3429 Private Fred Brunskill, 1/6 DLI from High Etherley, buried at Warlencourt British Cemetery, grave ref, VIII.B.11.

3472 Corporal George Thomas Cox, 1/6 DLI from Evenwood, he has no known grave and is commemorated on the Thiepval Memorial.

2264 Corporal George H. Smith, 1/6 DLI from Barnard Castle, he has no known grave and is commemorated on the Thiepval Memorial. 

3124 Private Robert Wilson, 1/6 DLI from West Auckland, he has no known grave and commemorated on the Thiepval Memorial. 

7421 Private Charles Russell, 1/9 DLI from Cockfield who died of wounds 8 November 1916 and is buried at Douchy-les-Ayette British Cemetery grave reference III.E.6. His body was re-interred having been brought in from an isolated burial or small cemetery. 
Warlencourt British Cemetery with the Butte in the background, taken by Kevin Richardson
Warlencourt British Cemetery with the Butte in the background, taken by Kevin Richardson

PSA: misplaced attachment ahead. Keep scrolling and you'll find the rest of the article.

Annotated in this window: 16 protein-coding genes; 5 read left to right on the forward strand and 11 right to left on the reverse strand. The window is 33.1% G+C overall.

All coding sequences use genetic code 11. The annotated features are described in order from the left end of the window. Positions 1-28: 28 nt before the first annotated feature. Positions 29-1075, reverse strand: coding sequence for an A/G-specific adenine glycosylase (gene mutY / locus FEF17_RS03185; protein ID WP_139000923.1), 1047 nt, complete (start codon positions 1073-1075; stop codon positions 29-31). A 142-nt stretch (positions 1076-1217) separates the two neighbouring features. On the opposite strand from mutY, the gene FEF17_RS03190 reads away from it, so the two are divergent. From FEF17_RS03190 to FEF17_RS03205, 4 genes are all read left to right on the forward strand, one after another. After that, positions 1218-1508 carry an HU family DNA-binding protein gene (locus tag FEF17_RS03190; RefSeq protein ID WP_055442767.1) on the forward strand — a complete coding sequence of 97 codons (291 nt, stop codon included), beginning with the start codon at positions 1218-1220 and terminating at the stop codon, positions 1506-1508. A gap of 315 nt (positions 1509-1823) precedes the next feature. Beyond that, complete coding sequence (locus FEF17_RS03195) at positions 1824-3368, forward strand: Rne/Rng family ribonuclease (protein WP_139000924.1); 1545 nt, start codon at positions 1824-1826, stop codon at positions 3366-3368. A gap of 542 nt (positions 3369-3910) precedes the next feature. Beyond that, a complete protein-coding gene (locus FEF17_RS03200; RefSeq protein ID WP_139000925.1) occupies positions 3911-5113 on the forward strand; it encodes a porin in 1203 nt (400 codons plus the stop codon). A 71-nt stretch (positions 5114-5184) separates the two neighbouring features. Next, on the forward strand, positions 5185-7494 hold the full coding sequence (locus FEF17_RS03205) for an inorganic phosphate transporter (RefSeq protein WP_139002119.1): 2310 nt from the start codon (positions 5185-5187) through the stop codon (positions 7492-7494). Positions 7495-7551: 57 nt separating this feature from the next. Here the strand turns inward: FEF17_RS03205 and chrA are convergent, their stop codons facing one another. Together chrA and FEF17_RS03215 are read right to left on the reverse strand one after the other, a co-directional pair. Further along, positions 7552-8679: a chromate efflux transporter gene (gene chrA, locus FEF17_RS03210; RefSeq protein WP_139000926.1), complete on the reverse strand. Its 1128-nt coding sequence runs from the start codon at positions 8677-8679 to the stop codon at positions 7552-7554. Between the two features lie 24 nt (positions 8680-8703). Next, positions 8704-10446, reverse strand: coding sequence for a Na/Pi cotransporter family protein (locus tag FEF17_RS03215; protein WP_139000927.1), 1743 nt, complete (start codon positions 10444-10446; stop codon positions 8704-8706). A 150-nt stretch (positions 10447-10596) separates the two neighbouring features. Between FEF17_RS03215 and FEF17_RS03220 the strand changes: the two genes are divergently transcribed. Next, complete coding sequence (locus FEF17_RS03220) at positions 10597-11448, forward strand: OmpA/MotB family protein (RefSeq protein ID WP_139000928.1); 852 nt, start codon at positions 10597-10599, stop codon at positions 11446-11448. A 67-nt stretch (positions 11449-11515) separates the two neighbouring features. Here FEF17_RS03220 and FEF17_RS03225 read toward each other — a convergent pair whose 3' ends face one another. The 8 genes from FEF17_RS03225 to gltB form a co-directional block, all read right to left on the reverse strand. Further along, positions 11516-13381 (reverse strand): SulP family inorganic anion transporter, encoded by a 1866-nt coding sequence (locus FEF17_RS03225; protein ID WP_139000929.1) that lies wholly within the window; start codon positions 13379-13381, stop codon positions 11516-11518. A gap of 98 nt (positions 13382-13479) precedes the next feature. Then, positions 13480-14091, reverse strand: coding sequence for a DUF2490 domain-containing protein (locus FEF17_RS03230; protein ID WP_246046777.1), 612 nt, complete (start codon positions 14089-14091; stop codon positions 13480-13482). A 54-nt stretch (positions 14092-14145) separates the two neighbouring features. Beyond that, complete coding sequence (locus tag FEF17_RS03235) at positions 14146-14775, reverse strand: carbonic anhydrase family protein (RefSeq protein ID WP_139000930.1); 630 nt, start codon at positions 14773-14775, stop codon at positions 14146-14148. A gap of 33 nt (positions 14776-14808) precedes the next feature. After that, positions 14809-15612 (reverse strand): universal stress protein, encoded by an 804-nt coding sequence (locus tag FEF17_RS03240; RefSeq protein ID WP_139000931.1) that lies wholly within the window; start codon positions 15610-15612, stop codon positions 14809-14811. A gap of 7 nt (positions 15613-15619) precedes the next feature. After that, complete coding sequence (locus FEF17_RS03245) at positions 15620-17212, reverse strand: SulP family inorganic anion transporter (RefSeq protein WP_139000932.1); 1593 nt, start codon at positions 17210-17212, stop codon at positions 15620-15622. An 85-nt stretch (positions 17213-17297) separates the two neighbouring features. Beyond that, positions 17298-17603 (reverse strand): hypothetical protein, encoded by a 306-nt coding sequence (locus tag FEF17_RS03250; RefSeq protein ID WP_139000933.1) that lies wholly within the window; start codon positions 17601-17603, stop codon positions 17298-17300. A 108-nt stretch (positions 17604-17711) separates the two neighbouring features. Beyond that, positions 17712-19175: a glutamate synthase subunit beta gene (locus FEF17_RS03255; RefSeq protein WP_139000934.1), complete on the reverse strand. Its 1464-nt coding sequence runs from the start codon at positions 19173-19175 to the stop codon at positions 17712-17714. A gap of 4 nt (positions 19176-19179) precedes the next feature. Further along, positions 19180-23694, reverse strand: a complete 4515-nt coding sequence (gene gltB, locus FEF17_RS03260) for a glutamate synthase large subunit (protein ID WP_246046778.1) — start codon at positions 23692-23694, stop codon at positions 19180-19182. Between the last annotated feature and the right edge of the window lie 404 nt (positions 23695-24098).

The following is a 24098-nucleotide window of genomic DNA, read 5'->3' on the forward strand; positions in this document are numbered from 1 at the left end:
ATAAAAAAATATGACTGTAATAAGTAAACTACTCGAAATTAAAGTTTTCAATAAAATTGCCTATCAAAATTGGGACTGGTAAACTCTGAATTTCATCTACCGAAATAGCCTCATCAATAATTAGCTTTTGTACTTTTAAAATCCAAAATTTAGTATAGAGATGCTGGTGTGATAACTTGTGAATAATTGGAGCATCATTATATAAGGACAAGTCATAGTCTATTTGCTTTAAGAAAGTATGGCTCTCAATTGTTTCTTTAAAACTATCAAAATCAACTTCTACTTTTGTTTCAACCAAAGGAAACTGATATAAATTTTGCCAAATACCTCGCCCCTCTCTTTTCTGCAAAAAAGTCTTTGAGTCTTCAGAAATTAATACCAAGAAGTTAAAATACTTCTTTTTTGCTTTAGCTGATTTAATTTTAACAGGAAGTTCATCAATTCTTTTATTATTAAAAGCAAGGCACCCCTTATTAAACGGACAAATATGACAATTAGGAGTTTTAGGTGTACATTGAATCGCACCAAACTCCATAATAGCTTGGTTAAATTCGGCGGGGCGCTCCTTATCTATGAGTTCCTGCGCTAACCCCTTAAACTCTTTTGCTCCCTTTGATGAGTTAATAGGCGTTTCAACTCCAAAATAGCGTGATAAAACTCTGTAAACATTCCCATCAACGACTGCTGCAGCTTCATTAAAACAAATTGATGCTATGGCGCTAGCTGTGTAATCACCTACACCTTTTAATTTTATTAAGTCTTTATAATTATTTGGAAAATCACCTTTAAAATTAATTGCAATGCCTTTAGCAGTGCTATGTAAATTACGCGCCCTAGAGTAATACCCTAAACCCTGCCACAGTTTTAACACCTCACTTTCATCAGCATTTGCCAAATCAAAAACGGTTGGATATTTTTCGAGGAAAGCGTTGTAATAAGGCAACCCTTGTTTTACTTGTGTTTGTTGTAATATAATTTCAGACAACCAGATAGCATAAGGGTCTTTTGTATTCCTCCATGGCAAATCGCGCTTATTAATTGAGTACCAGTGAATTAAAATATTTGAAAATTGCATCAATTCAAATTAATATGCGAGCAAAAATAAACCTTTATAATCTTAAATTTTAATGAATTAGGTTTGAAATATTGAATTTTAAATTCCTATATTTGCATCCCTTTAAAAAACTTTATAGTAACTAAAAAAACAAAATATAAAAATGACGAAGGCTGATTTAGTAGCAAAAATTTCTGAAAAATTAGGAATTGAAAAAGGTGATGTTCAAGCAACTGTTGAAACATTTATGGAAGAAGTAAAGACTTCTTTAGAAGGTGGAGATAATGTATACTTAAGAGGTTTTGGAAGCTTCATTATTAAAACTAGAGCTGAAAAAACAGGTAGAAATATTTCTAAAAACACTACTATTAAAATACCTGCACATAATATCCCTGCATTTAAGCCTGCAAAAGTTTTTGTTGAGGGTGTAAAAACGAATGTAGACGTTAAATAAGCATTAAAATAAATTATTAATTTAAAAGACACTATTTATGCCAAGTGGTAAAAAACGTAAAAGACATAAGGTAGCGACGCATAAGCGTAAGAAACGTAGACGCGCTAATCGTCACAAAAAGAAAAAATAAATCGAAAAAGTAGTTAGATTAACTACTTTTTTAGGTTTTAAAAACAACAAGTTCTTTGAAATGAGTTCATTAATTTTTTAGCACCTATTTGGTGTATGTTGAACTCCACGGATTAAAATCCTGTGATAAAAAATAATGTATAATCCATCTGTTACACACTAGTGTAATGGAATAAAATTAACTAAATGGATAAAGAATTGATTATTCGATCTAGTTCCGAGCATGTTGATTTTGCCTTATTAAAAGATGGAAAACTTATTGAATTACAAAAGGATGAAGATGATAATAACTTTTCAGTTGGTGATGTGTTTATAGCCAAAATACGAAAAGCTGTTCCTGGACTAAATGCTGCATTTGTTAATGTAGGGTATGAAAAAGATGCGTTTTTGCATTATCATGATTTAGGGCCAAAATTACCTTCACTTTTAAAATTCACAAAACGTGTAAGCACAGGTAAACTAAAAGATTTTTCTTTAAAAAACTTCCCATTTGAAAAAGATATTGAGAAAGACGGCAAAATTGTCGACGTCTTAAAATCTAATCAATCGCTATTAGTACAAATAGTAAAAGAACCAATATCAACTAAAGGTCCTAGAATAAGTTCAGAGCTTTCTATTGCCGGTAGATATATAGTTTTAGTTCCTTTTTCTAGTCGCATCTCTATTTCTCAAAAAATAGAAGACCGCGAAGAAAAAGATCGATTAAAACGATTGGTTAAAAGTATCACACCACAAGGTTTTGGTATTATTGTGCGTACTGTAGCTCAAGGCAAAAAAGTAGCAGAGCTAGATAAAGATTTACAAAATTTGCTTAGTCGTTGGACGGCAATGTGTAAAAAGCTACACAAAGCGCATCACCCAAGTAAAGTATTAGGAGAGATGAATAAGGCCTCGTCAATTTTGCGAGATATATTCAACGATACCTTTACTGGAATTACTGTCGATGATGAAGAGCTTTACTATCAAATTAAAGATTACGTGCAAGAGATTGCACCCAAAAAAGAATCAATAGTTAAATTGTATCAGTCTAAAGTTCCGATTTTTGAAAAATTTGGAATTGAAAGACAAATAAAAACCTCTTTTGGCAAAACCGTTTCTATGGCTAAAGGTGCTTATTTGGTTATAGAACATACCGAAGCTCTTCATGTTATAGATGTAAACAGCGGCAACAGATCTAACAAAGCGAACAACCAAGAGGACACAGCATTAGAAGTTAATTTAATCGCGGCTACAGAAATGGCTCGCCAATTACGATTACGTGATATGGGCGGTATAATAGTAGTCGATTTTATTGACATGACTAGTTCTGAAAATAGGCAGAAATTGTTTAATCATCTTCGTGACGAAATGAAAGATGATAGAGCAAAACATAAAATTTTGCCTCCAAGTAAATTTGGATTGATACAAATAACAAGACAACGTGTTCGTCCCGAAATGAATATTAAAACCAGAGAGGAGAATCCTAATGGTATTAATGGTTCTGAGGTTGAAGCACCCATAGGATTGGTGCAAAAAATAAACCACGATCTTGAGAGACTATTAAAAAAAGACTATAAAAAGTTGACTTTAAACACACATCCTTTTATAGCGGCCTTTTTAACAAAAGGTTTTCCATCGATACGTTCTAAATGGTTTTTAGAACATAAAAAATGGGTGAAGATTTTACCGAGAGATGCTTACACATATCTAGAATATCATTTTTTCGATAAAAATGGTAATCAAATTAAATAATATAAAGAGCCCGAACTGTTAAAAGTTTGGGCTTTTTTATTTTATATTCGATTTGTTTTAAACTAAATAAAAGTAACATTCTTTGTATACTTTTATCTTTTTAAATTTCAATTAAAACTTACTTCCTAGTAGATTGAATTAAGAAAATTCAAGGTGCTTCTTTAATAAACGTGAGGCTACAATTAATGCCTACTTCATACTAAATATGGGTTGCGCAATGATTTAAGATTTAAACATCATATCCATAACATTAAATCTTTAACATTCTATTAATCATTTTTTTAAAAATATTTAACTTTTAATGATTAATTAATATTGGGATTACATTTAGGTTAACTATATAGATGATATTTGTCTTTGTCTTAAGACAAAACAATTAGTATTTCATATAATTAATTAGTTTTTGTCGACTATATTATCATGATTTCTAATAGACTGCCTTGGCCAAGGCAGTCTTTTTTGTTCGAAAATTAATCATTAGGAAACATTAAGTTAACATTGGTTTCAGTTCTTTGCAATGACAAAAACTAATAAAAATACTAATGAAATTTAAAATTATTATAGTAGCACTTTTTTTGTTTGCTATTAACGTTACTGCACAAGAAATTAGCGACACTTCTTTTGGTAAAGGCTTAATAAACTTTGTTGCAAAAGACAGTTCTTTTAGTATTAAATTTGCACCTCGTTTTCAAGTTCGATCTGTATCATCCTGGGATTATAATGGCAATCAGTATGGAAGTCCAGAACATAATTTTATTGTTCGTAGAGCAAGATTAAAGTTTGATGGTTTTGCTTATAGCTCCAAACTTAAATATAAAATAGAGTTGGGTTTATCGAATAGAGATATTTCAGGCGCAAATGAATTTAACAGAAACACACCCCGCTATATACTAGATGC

So had the Durhams failed? Perhaps Brigadier General Hugh Tudor and Lieutenant Colonel Roland Bradford had an answer:

“The attack is fixed for tomorrow, in spite of the weather. It seems rather hopeless expecting infantry to attack with any success in this mud. The trench mortars have only their muzzles showing above it. Yesterday we had two barrages by brigades. They seemed fairly good but I should like more guns. To be effective, a barrage should be an 18-pounder to every seven yards of enemy front and the guns should be capable of firing four rounds a minute at least to start with, without the recuperator springs giving out.”
Brigadier General Hugh Tudor, Commander Royal Artillery, 9th Division